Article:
Mead Through the Seasons: Spring

Welcome in spring with these assorted sweet mead recipes. Whether you’re an experienced brewer or budding beginner, these recipes are a sure hit.

| March 2019

honey-jar-thistle
Getty Images/pogrebkov

Once you make one batch of mead you’ll be hooked. As you develop your base recipe, chances are the urge will strike to venture into other types of mead. There are a few different ways to do this. Like grape wine, mead ranges from dry to sweet. For a one-gallon batch like the starter recipe in this book, one and a half to two pounds of honey makes a light colored, dry mead; three pounds results in a semi-sweet mead; and three and a half to four pounds will produce a sweet mead. Pay attention to the strain of yeast you use. If you want a very dry mead, use Lalvin EC-1118 yeast. For semisweet and sweet meads, Lalvin 47 is your best choice. This yeast is user-friendly and imparts great flavor that complements the honey.

The type of honey used influences the flavor of mead. Traditional mead is best made using alfalfa, clover, acacia, or wild­flower honey. Acacia honey will sweeten even the driest of meads and is a great option if you’re going crazy-dry. Just remember that crazy-dry means even more finicky yeast.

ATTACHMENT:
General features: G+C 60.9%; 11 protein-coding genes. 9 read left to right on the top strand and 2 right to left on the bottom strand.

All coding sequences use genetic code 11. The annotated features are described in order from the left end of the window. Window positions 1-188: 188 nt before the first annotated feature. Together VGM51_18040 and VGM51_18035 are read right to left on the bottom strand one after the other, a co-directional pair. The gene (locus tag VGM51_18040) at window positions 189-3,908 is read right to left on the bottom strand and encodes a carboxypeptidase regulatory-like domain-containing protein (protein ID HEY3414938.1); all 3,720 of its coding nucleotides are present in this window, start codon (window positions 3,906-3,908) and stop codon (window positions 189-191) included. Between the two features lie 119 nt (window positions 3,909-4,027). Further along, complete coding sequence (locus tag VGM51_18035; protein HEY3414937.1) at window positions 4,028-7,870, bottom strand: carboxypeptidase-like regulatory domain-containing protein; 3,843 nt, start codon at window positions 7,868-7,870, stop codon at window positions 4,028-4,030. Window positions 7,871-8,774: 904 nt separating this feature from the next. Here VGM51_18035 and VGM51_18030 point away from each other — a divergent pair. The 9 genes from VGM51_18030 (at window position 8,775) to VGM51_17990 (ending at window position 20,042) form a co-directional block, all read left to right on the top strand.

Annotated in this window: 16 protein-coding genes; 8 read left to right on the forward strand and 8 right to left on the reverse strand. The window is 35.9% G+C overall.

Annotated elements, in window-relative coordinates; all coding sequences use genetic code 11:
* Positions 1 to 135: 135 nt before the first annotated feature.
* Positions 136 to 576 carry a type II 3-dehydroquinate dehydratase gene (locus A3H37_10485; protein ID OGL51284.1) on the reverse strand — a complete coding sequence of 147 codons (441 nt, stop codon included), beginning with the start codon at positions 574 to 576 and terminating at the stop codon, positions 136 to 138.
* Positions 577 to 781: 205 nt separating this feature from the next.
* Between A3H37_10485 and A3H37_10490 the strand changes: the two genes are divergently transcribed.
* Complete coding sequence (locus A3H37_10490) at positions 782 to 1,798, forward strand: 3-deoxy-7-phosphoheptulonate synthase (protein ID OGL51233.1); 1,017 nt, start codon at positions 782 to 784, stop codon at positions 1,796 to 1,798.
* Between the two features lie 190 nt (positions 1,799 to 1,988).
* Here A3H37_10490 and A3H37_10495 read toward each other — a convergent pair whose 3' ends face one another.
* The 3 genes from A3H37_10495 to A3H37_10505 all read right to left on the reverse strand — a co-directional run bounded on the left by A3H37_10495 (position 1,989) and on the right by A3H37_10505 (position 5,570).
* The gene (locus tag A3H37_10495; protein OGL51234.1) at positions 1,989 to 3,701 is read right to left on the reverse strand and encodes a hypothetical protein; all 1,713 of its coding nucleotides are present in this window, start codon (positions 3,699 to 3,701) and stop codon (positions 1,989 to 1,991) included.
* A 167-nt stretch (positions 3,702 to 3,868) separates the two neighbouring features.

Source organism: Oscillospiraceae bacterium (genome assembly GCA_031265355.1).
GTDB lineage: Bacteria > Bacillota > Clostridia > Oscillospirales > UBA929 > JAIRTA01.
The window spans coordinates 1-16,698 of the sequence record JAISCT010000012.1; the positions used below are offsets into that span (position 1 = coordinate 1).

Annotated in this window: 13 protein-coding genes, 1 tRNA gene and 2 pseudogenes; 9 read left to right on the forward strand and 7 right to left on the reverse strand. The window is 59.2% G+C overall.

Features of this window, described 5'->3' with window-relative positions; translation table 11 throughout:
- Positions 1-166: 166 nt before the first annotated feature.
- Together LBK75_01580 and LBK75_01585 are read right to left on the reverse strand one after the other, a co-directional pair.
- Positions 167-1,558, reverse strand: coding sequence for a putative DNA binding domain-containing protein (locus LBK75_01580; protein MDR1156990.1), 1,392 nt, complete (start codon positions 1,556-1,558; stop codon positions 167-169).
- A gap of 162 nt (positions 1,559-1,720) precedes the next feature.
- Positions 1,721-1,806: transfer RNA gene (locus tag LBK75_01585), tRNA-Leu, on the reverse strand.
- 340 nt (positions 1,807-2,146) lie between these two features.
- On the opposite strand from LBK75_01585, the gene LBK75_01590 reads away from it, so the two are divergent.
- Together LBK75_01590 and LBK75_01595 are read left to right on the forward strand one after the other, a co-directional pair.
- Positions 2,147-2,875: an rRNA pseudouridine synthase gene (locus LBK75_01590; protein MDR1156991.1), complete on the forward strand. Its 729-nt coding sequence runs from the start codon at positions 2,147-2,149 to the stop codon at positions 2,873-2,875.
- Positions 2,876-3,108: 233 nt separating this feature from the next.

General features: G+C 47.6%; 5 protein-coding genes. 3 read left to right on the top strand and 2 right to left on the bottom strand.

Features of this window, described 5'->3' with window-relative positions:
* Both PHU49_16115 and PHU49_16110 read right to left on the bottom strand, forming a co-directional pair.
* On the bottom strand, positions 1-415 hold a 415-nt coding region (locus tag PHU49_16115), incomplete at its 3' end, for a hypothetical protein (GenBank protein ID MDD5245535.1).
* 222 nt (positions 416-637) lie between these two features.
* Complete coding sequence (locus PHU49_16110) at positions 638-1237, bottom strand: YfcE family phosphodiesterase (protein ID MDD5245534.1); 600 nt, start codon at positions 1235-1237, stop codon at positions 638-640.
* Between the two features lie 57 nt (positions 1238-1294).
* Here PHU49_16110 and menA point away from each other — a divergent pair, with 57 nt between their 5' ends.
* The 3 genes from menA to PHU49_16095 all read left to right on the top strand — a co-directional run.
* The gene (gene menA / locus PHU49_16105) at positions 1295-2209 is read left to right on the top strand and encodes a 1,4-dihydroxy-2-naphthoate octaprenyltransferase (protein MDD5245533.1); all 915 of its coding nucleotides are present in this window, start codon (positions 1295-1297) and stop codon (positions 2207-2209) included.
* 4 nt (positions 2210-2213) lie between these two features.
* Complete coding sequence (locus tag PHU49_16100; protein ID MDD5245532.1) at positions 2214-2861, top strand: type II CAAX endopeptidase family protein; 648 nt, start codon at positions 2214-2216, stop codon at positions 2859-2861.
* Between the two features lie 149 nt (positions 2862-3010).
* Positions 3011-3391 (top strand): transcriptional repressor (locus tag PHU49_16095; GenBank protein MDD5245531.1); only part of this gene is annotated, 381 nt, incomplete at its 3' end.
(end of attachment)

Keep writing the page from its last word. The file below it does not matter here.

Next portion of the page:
Most mead takes a long time to make, which means that as you make batches throughout the year, you can play with the flavors through honey, yeast, and additions. Save your flavored meads for the right season and pair them to impress your friends. Mead is best after aging. Make batches throughout the year using fresh items that will pack the peak of flavor into each delicious gallon.



When it comes to types of mead, there are styles that are not fla­vored in the secondary, but from the start. I’ve broken down a few of the most popular here with seasonal suggestions.

Morat Recipe

Morat means melomel (mead that also contains fruit) made from mulberries. This is a delicate flavor perfect for spring. White and red mulberries are ready for picking in late spring. You can find them at the farmers’ market or forage for them, depending on where you live. As children growing up, we picked them straight from the trees on the side of the road.

Amanda
5/2/2019 7:13:27 AM

I'm confused in the rhodomel recipe, why she's talking about rosehips and then the recipe itself uses rose petals?







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